by Alice Cheung, CAS Class of 2021 (Journalism & Sociology)
Bedford Square News, Spring 2019, Issue 2
Above: Francis Guinan (Fred), Glenn Davis (Gio), Celilia Noble (Ivy), Eddie Torres (Felix) and K. Todd Freeman (Dee) in Downstate
Photo by Michael Brosilow.
In downstate Illinois, an old man is sitting in a rickety wheelchair, listening to one of his favourite Chopin CDs, and hovering his shivering hands over the keyboard of an electric piano to mimic the tones. He loves Nutter Butter biscuits and is given to childishly repeating “Shooty shoot shoot!” when he is sad. But who can imagine this white-haired, kindly-looking, so-spoken pensioner was once a piano teacher who raped two of his pupils thirty years ago? In the tragi-comedy, “Downstate,” Pulitzer Prize-winning playwright Bruce Norris smartly presents us with sharp questions about how society should treat these offenders, and how long they should suffer, both physically and mentally, for their “evil” acts.
In the play, Fred (Francis Guinan), wears an electronic tag on his right ankle, and lives in a group home with three paedophiles: Gio (Glenn Davis) is a statutory rapist who thinks he shouldn’t have been arrested as the girl lied to him about her age; Dee (K Todd Freeman) is a former dancer who had sex with a 14-year-old actor in a production of “Peter Pan”, and still insists that he gained the boy’s consent in their 2-year relationship; and Felix (Eddie Torres) is a shy and faithful religious believer who sees his sexual harassment of his daughter as a form of love.
It is not the first play about prisoners’ lives and how we should judge prisoners as individuals rather than simply treat them as evil. But unlike “Inside Bitch,” which shows the hilarious side of female prisoners and how they spend their lives in prison, Norris doesn’t exonerate his characters, yet is willing to picture them as human beings: awed, pitiful, emotional and multi-dimensional.
The central confict of “Downstate” is when Bruce Norris smartly introduces a grown-up victim, Andy (Tim Hopper), to confront the four men in the house. Andy and his anxious pushy wife come to visit Fred, simply looking for a closure of the summer when he was 12-year-old, and Fred sexually harassed him. But when he comes for a solo visit later, Andy turns into a hysterical, furious spokesman of all the victims in society. He even mistakenly believes that Fred’s crime towards another pupil victim, Tommy, was done to himself. Though Andy’s experience is sympathetic, he over-victimizes himself, which is also unfair to Fred.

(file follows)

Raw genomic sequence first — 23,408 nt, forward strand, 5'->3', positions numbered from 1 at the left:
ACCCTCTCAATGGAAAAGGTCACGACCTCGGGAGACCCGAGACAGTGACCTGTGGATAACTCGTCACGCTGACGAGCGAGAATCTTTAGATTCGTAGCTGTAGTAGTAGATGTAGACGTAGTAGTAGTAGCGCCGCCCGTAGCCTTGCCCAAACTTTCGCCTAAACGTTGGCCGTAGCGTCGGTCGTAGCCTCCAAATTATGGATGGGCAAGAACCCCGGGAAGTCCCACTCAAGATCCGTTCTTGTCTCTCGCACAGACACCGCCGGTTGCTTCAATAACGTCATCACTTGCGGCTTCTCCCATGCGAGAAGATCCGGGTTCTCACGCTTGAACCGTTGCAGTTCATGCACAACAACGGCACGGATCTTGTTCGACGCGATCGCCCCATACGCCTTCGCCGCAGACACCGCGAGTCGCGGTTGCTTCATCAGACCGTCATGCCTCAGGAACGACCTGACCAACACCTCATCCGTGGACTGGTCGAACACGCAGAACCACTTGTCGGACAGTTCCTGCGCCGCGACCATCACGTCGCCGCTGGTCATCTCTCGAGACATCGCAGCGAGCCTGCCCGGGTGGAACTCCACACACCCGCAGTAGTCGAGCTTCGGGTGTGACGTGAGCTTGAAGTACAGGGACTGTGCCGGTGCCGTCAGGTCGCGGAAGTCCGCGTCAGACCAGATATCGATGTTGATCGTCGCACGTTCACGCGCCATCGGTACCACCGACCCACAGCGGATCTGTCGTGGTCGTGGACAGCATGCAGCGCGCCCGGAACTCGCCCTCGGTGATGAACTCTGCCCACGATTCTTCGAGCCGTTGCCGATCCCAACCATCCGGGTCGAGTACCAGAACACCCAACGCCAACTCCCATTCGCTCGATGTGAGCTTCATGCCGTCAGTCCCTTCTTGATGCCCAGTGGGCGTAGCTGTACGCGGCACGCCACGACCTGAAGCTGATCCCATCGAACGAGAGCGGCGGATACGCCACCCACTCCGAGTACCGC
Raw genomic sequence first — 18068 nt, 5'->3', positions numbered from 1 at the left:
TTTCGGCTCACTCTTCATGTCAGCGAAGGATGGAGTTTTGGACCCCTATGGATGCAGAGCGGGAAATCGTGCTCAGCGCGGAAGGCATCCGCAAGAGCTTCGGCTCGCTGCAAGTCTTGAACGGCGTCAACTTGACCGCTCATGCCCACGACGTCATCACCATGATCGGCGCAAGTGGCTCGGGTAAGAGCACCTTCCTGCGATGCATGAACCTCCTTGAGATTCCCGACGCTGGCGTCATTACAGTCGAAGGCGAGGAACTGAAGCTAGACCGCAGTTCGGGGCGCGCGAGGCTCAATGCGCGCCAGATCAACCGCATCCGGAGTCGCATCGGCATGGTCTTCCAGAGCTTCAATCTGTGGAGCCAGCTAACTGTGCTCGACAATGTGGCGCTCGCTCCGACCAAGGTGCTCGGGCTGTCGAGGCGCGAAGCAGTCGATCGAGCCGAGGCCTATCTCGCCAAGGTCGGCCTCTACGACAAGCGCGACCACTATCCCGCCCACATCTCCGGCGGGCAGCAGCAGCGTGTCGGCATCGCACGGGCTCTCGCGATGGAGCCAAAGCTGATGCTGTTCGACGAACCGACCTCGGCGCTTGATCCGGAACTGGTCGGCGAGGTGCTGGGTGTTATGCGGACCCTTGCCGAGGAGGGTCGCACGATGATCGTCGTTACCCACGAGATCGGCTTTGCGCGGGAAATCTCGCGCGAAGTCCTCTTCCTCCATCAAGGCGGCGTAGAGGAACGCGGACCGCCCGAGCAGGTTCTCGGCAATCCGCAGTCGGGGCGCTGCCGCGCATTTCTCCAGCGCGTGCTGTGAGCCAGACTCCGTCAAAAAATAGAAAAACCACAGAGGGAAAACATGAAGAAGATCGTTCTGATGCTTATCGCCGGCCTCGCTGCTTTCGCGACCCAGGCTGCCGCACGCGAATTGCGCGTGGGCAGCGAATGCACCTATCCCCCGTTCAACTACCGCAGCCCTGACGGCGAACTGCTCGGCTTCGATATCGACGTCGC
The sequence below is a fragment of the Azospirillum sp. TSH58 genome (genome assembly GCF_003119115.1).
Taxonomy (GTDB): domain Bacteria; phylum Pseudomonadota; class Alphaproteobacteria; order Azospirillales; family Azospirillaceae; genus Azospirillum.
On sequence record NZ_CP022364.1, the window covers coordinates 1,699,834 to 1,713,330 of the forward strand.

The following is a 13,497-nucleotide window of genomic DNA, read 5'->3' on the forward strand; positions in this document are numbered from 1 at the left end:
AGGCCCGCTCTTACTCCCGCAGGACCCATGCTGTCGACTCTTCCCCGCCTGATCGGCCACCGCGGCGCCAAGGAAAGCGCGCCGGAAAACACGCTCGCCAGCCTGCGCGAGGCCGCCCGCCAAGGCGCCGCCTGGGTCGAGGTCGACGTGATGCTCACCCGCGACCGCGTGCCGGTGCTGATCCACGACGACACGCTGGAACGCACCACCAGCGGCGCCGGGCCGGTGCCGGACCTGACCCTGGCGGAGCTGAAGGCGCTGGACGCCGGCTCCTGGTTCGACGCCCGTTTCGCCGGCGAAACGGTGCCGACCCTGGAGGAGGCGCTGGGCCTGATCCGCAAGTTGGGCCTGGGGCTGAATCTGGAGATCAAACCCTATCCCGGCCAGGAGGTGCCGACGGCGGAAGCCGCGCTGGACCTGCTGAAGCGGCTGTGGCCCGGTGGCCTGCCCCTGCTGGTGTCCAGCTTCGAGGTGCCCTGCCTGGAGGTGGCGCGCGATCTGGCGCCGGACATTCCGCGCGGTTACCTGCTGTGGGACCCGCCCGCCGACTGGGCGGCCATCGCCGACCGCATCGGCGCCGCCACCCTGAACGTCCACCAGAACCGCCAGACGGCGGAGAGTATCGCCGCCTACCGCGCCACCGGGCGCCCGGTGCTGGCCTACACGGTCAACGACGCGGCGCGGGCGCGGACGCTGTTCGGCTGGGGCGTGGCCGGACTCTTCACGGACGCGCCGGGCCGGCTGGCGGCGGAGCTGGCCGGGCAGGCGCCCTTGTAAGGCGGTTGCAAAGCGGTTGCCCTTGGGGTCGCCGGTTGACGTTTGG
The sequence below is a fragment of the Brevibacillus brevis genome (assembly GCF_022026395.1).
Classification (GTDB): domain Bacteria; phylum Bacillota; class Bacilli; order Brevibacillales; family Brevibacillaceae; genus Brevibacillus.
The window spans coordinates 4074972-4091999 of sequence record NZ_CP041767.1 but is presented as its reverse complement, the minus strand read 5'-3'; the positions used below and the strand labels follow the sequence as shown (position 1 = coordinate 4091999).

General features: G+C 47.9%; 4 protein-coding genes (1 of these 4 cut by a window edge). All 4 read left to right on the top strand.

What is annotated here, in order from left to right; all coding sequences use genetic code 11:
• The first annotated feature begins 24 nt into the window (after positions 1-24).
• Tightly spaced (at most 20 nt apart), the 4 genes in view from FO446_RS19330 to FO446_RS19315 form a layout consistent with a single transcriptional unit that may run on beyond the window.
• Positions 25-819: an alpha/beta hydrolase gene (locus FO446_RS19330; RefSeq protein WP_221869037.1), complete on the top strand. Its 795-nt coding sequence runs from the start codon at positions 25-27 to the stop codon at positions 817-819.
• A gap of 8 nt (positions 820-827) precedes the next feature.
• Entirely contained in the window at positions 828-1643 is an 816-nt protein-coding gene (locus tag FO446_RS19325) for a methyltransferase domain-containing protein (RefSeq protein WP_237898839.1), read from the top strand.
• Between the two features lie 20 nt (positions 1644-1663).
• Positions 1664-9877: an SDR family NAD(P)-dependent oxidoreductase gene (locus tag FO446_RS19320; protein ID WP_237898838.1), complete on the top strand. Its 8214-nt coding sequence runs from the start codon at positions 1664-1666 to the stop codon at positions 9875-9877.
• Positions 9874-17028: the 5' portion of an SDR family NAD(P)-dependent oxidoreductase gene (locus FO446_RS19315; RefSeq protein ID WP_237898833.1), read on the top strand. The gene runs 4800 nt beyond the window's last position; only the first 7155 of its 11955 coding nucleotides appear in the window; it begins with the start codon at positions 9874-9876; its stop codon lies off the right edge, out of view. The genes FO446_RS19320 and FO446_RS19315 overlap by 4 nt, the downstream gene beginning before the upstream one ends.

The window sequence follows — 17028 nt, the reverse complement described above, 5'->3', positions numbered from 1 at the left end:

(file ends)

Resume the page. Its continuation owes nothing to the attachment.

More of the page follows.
Todd Rosenthal’s set design conveys the theme of “Downstate” simply yet eloquently. A scruffy poster with the highlighted word, “perseverance,” is rudely pasted into the dingy wall. The window of the group home is broken, as it is always pelted with rocks or hit by local residents who are showing their hostility to these “bad guys” in the area.
Interestingly, Chopin’s music is a key motif that runs through the whole play. e opening scene is underscored by the melody of Chopin’s Nocturne op.9 No. 2, which really punches the audience when the terrible fact is revealed that Fred was a paedophile. Fred also plays the CD of Bids Adieu twice, telling the story to everybody how Chopin wrongly fell in love with a teenager, which brings him back to the time when he taught Andy how to play this song and discovered his musical talent.
“Downstate” is not a comfortable and entertaining play. After watching Felix’s emotional collapse, the audience members are confronted by his limp body, and shocked to learn that he had hung himself; they are then forced to look at the hard truth that people who look kind and easy going had committed abominable crimes. However, Norris and director Pam MacKinnon don’t mean only to let people show hatred to the four “villains.” ey have already got the punishment they deserved, and we shouldn’t inflict more mental punishment on them. The final scene when Fred and Dee eventually forgive themselves from their hearts with the background music of another Chopin CD illustrates a fragile reconciliation after experiencing a long-term conflict within their minds. The “evils” forgive themselves, and thus comes the question: how long should a paedophile suffer for his “evil” acts? Remember that we are humans. So are the paedophiles.